Disclaimers - The IRS is Serious About Eliminating Most of Them

Published July 14, 2014

After the final Circular 230 Regulations were released, effective June 12, I have been asked by several of you whether I believe that it is “safe” to remove the disclaimer altogether from letters, memoranda, e-mails, et. al. to clients.

 

Personally, I removed the reference to the IRS and to Circular 230 from the disclaimers in my memoranda and e-mails, and I added a new signature to Outlook that eliminated the disclaimer altogether if there was no “tax advice” in the e-mail.  I had, however, been reluctant to wholly eliminate the disclaimer until there is a new consensus regarding the risks that may be incurred if a practitioner eliminates the disclaimer altogether.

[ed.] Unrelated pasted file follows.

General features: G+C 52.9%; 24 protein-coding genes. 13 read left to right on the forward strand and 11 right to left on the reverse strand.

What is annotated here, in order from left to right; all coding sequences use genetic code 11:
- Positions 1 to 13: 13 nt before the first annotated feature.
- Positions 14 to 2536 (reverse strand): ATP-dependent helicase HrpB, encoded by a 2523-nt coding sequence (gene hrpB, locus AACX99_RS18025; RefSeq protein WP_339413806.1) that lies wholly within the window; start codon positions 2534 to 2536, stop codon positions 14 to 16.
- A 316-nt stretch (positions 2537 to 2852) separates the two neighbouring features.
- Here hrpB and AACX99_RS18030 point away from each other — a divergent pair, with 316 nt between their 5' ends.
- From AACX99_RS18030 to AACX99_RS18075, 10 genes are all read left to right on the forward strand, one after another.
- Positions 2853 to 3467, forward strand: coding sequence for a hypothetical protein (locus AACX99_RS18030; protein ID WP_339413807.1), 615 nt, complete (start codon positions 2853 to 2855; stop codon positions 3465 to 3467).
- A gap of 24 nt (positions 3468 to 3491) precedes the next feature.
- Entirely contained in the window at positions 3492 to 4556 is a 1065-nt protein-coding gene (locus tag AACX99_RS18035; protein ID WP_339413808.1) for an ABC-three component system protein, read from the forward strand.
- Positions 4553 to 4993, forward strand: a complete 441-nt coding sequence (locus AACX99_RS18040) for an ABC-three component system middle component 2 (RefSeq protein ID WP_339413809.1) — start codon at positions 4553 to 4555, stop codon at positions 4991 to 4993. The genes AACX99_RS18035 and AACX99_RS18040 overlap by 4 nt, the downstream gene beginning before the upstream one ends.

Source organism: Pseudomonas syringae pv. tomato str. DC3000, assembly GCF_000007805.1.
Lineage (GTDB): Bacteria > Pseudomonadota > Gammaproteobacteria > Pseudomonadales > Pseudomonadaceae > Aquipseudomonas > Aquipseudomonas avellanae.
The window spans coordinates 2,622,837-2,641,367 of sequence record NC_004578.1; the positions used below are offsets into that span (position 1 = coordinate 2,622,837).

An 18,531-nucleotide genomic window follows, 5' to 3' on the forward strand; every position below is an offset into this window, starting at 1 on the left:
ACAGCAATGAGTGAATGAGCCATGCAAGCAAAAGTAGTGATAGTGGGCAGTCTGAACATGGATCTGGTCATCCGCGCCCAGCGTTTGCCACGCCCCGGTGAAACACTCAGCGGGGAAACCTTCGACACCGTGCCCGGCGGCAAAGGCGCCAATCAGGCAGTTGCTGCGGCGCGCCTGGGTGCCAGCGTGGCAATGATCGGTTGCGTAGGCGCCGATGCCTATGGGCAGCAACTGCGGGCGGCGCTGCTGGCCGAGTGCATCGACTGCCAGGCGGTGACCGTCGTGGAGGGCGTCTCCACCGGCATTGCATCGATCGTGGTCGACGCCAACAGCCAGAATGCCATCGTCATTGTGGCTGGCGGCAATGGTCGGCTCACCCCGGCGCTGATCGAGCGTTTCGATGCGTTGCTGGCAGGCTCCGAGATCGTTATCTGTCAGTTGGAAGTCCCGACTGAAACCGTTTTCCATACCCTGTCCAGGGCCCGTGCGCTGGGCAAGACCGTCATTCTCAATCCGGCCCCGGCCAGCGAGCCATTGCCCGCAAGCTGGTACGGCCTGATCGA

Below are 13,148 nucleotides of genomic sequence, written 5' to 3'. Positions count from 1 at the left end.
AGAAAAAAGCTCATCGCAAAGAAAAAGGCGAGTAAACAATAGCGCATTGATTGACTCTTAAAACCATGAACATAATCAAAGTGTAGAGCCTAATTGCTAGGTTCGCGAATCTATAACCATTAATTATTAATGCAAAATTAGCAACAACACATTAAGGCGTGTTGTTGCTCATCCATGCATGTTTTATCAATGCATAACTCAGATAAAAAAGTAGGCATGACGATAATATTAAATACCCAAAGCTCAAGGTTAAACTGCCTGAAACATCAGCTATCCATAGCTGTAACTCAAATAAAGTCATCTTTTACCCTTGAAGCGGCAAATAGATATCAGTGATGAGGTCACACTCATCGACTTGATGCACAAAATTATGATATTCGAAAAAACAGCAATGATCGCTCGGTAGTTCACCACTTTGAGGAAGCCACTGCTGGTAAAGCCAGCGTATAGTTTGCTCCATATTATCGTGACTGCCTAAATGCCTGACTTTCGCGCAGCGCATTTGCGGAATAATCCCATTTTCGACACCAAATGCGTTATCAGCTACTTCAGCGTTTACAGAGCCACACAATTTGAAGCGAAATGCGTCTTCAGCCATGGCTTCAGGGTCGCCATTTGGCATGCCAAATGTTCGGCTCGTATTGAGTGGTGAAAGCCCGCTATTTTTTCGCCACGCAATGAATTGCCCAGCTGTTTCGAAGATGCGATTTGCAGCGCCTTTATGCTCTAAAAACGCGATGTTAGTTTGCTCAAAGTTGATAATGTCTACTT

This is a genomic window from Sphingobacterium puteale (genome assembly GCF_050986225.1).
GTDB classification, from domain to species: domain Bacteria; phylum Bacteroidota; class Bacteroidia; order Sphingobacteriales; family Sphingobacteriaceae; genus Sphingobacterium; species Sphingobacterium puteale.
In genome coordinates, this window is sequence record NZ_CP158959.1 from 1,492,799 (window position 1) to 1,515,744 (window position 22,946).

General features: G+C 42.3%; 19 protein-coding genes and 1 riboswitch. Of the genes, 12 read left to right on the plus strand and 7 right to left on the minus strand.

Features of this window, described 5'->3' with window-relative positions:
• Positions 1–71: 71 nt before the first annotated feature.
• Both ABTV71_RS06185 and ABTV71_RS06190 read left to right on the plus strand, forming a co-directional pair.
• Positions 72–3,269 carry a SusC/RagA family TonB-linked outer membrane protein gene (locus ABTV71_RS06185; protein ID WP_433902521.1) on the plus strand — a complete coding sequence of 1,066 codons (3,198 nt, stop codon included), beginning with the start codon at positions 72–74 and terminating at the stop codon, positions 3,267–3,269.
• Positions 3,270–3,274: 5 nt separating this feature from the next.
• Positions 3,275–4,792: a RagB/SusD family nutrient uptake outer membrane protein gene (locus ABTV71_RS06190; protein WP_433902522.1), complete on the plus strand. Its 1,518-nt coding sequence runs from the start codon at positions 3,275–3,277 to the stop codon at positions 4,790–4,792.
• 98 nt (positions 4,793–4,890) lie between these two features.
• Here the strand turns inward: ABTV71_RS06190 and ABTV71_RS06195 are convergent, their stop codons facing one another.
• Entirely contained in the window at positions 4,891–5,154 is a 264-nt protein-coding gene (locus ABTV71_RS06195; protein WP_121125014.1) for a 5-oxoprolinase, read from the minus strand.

It appears, however, that the IRS is serious about eliminating the disclaimers, or at least most of them.  Perhaps you saw the following paragraphs in Friday’s AICPA Tax Alert regarding statements from the IRS Office of Professional Responsibility:

 

“Circular 230 Disclaimers: Deal or No Deal?

 

“After years of frustration among tax practitioners, relief came in the form of final Circular 230 regulations which meant the days of required disclosures attached to emails, faxes, and other correspondence had come to an end.  Effective June 12, 2014, the previous covered opinion rules in section 10.35 were removed and replaced with new guidance in section 10.37.  While this is welcome news to many, there are still those who have become so accustomed to having the disclosures that simply removing them elicits anxiety.